The rapid adoption of iPad and smart phones will accelerate the pace at which these concierge services are dialed back. I foresee apps for iPads evolving to the point where much of this work is done automatically and the quality of the outputs dramatically improved. A great place to be, technologically, is to put a city pair in ForeFlight Mobile and get a very accurate assessment and recommendation based on all risks including weather inputs and even the biometric data coming off your Apple iWatch.
Connectivity and Big Data
If we step ten years into the future and look back, I think cockpit connectivity will appear to us then as obvious a thing as mobile phones are to us today. Pilots want to load flight plans directly into their avionics. Avionics manufacturers want to innovate, differentiate, and delight their customers. App makers want the same. Some of this has already happened.
In 2011, Aspen Avionics introduced a product that lets apps connect to their systems, send in flight plans, and extract GPS information. ForeFlight was the first app to support this capability. If you own an Aspen CG100, you can use this capability today.
I doubt there is an avionics company today that isn’t thinking about connectivity between portable devices and avionics. But what’s beyond getting connected and simply pushing or pulling flight plans from the avionics?
Big data, for one. Big data is a term for a collection of data sets so large and complex that they become difficult to process. Within that data, though, lives insight. With all the sensors aboard aircraft today–those in the avionics, in portable devices like the Stratus, in our iPads and iPhones–lots of data is generated when we fly. Is there life-saving information within?
In the commercial aviation world, airlines share data that is then used to help them understand how they are performing relative to peers. One airline knows nothing about how other airlines are performing–they only know how they are doing relative to the group. On one hand, the idea of mass collection of data and privacy concerns is obviously frightening and protecting personal information is a pre-requisite to such a thing. On the other, I think life saving information, tailored to the individual pilot, lives within this data.
Am I flying base to final more and more slowly? Am I consistently dipping below the glideslope? Am I landing long and hot? Big data may help answer these questions and more.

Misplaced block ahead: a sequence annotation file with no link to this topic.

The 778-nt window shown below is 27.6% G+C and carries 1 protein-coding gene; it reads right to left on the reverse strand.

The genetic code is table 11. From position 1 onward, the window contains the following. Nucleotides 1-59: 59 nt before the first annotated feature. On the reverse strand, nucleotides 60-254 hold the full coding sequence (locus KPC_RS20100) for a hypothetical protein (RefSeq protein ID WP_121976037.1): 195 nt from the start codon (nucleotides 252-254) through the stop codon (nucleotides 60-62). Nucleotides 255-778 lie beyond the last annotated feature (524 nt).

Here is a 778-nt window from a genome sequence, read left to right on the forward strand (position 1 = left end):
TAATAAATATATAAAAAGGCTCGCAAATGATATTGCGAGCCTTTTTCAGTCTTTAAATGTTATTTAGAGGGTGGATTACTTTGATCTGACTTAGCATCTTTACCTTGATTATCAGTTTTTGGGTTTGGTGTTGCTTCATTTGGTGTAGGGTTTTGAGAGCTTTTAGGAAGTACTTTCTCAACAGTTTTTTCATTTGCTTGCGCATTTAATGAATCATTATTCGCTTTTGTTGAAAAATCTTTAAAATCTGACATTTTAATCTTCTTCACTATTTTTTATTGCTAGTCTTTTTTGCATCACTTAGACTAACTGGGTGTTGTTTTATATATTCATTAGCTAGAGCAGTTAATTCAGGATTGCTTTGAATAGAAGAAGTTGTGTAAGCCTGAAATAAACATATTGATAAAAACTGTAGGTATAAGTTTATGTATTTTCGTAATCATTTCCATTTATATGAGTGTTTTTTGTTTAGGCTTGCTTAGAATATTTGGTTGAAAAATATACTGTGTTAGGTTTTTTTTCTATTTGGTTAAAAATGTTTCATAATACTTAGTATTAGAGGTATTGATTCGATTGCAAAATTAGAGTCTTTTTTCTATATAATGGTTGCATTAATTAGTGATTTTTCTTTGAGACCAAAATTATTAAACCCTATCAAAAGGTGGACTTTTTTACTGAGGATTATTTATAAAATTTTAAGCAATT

Real Time, Dynamic Charting
If the right direction is provided to the FAA’s charting shops, I think it is possible we evolve to a place where what I term “real-time charting” comes into existence. Real-time has a very specific meaning in computing, so I will take some liberty.
Today, aeronautical information is published on standard schedule, which has some relationship to the constraints of delivering printed products. However, airspace and aeronautical information changes constantly. Magnetic variations change and affect the headings we fly and runway names. VORs go down for maintenance and many are being decommissioned, and when a VOR goes offline, that can impact many approach procedures and airways (today they are often replaced with a named fix). Equipment fails and affects the usability of ILS’s. If these changes are not reflected on a chart, they are NOTAM’d.
Yuck. NOTAMS mean a lot of extra reading, and the NOTAM system is a giant catch-all. We can do better.
If we evolve to a state where we do not have to prepare charts for print, and adopt formats and methods of distribution that speed the delivery of aeronautical data that we can turn into digital chart presentations, we can take actions like:
- Automatically color taxiways and runways that are closed or unusable.
- Update an approach chart to show the ILS is out of service. You read and memorize all the NOTAMs anyway, so probably not something that will benefit you, right?
- Remove any airways intersecting a TFR from flight planning engines and charts.
- Indicate on the airport diagram that the PAPI is out of service.
- Display parachute jump activity if the jump zone is actually hot.
- Automatically color the appropriate sections of an approach chart for your aircraft category and equipment aboard when the ceiling at the destination is forecasted below minimums.
The iPad, and the apps that run on them, make many things possible. At ForeFlight, we will continue to look for ways to improve productivity before and during every flight, and find ways to deliver answers that improve decision-making. If we succeed, we can all spend more time flying and looking outside at the magnificent landscape below.